DEPARTMENT OF
PHYSICAL CHEMISTRY
Physikalische Chemie - Direktor: Prof. Dr. Martin Wolf
Department Seminar
Host: A. Paarmann

Monday, January 8, 2018, 11:00 am
All are invited to meet around 10:40 am for a chat with coffee & cookies.
PC Seminar Room, G 2.06, Faradayweg 4
Prof. Dr. Simon Wall
Ultrafast Dynamics In Quantum Solids, ICFO Institute of Photonic Sciences, Barcelona
Re-examining the role of electronic correlations in 
the insulator-metal phase transition in VO2 on 
nanoscale length-scales and femtosecond time-scales
The vanadium dioxide is often considered a canonical correlated material. At ~60 C, VO2 undergoes an insulator to metal phase transition which is often ascribed as a Mott transition despite the fact that there is a large change in the crystallographic structure at the transition temperature. One piece of evidence that supports this view is the report the metallic phase can occur before the structural transition, with the material becoming more conducting whilst remaining in the low temperature monoclinic crystal structure.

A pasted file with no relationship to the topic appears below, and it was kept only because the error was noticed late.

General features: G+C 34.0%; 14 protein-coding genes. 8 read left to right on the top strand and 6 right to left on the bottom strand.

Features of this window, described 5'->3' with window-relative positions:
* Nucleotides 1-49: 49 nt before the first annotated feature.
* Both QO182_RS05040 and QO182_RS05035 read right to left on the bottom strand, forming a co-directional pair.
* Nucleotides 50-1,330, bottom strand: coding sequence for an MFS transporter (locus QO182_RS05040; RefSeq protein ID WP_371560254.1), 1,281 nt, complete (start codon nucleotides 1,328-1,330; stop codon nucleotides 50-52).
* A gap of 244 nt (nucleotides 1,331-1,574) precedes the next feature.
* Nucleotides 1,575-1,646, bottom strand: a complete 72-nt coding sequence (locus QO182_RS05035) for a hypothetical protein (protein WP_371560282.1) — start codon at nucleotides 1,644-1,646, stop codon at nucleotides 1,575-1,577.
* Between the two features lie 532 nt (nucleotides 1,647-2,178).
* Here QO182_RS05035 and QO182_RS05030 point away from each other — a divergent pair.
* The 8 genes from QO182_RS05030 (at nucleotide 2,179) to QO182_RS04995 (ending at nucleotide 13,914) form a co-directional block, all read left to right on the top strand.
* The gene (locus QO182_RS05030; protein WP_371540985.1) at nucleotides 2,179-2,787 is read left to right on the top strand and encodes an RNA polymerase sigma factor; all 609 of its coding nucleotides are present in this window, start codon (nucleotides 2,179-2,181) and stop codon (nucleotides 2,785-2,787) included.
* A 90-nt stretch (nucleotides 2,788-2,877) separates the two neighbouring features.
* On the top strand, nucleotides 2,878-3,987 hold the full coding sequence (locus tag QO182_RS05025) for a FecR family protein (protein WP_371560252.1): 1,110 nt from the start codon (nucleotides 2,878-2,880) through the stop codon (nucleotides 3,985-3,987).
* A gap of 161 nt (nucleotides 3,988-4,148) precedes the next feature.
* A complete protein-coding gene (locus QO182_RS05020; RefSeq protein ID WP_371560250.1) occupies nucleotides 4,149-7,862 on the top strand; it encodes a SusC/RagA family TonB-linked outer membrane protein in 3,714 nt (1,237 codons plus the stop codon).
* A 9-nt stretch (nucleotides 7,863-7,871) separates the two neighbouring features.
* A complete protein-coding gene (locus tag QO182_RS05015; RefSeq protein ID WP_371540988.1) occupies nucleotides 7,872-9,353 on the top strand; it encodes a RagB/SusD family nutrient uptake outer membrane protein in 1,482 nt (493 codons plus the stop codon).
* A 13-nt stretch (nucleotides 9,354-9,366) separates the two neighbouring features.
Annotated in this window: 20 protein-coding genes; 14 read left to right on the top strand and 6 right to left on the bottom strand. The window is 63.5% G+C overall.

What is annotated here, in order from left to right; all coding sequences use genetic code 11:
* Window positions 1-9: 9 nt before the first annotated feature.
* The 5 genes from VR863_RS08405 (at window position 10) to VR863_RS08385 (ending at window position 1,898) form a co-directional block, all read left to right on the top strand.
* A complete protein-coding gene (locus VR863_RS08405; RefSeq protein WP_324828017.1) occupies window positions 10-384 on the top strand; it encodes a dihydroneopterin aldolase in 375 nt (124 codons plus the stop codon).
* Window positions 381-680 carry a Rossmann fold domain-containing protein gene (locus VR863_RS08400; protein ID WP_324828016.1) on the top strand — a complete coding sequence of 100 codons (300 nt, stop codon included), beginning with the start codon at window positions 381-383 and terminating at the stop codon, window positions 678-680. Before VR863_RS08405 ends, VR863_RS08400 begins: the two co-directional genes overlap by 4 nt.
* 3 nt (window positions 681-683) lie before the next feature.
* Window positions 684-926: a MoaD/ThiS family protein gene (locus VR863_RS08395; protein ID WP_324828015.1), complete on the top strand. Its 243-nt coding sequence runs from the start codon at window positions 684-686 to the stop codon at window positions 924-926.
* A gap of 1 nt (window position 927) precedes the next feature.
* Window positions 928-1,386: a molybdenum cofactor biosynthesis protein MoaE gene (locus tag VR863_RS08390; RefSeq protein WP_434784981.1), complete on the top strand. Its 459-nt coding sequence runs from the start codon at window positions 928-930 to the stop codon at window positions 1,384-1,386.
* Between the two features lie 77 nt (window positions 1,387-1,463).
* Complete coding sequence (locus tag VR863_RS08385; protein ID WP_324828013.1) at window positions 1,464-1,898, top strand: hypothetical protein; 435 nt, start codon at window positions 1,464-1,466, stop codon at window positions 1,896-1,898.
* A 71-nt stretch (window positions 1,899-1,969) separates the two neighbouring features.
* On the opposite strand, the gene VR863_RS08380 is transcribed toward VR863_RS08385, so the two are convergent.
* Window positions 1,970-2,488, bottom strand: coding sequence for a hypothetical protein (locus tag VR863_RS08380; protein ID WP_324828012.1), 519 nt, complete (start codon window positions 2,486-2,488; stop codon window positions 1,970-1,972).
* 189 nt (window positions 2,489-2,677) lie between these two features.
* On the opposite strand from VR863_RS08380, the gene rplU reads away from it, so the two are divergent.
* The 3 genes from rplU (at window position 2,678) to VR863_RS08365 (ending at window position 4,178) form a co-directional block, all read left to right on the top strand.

This so-called monoclinic metallic state has been observed both statically and dynamically, but only indirectly. In this talk, I will present our work to investigate the existence and properties of such a state by using nanoscale resonant soft X-ray spectro-holography and time resolved diffuse X-ray scattering.
X-ray spectro-holography allows us to measure the insulator-metal phase transition in thin films on nanometer length-scales over a wide field of view. We find no evidence for a monoclinic metallic phase existing in equilibrium, but instead find that phase growth is a complex process that involves phase separation and nucleation of multiple insulating phases as well as the metallic phase, which is highly influenced by the local strain.
Furthermore, we use time resolved diffuse X-ray scattering, which enables us to measure how the phonon population changes over the whole Brillouin zone. Our results are consistent with an ultrafast change in the lattice potential directly to a metallic phase and find no evidence for an intermediate state. Together, these results suggest that it is the electron-phonon interaction which is in fact the dominate interaction that controls the insulator-metal phase transition.